Referring to FIG. 1, the closed-loop control system has a signal ES applied to input terminal 1 having impressed thereon the time pattern of a variable physical quantity in the form of a frequency modulation. Signal ES is supplied to the positive input of a subtractor 3 forming the input stage of a comparator 2. The output of subtractor 3 is coupled to an integrator 4 followed by a dead-zone circuit 5. Dead-zone circuit 5 is a discriminator defining, respectively, a first upper and a first lower threshold level OG 1 and UG 1 and issuing on line 6 three distinct output signals, depending on whether the output signal of integrator 4 is above the upper threshold level, below the lower threshold level, or between these two thresholds.
Line 6 connects the output of dead-zone circuit 5 to a filtering means 7 which includes a network of integrators and coefficient formers and may have its configuration adapted to the individual application.
Filtering means 7 of FIG. 1 comprises three branches, the first one of which includes a controllable pulse-train generator 13, an integrator 8 and a proportional section 9 connected in series with line 6 at the output of integrator 8. The output signal of this branch is supplied to one of the three inputs of a summer stage 10.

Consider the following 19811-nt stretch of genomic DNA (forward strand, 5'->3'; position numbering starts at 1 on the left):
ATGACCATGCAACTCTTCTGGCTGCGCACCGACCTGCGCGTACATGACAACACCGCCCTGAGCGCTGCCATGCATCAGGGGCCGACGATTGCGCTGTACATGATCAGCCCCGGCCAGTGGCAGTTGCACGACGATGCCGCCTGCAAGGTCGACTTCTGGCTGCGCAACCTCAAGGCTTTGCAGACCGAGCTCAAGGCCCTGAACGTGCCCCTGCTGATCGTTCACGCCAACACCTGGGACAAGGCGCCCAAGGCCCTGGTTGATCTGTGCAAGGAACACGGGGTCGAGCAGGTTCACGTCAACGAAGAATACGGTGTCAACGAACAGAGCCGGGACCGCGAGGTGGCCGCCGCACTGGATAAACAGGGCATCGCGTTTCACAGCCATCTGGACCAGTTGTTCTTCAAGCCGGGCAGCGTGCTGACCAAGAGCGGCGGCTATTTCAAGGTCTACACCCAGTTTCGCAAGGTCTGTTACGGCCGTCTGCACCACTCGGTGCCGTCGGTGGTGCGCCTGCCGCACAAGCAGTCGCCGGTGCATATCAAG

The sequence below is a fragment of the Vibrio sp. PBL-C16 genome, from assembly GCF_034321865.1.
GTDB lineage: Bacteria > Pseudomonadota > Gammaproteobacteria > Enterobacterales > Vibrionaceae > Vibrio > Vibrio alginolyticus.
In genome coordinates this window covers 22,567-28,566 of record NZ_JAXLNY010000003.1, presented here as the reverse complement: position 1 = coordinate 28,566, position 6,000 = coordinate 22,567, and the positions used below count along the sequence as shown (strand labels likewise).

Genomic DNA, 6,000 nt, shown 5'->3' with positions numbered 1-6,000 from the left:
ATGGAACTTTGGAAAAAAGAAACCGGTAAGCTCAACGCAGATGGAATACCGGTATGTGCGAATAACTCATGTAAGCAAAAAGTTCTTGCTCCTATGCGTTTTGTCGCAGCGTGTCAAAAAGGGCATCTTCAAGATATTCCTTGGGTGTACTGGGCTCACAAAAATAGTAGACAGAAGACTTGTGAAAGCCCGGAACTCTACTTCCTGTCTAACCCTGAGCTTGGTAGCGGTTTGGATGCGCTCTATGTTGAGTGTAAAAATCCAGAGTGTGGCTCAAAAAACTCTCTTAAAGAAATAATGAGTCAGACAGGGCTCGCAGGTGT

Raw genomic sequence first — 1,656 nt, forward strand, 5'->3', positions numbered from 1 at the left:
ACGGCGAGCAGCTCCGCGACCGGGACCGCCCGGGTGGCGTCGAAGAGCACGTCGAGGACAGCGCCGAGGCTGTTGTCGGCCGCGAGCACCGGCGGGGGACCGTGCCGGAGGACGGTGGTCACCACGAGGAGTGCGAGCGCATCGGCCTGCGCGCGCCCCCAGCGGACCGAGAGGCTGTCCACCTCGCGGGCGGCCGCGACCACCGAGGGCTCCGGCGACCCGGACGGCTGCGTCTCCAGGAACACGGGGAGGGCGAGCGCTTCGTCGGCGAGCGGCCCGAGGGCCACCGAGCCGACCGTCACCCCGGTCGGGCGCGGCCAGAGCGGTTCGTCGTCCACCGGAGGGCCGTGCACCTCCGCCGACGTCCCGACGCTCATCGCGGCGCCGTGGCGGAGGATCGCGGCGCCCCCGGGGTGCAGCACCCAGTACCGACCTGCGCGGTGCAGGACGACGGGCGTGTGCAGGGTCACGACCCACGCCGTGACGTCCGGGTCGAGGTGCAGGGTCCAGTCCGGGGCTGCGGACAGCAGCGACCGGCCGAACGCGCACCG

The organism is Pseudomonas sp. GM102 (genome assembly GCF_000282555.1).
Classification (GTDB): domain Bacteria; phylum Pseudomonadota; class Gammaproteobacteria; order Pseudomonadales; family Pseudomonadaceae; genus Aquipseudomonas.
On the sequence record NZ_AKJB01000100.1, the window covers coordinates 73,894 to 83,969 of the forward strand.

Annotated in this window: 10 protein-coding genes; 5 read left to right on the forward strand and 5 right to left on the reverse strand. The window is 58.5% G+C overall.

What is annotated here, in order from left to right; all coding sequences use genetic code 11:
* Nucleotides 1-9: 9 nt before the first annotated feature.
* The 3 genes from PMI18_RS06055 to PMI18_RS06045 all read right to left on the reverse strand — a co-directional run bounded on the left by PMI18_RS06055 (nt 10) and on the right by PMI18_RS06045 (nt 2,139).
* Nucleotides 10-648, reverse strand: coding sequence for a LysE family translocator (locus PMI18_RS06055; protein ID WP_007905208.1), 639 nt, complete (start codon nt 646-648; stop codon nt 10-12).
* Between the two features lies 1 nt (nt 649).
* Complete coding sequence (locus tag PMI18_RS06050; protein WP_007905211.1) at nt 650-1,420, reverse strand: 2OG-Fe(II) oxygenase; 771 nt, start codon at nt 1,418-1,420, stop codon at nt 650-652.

The second filter branch includes a proportional section 9' likewise connected to line 6 and having its output signal supplied to the second input of summer stage 10.
The input signal for the third filter branch, which includes an integrator 12 and a proportional section 9" connected in series, is taken from between integrator 8 and proportional section 9 of the first filter branch. The output signal of proportional section 9" is applied to the third input of summer stage 10 whose output signal is fed back to the subtracting input of subtractor 3 of comparator 2 closing the control loop.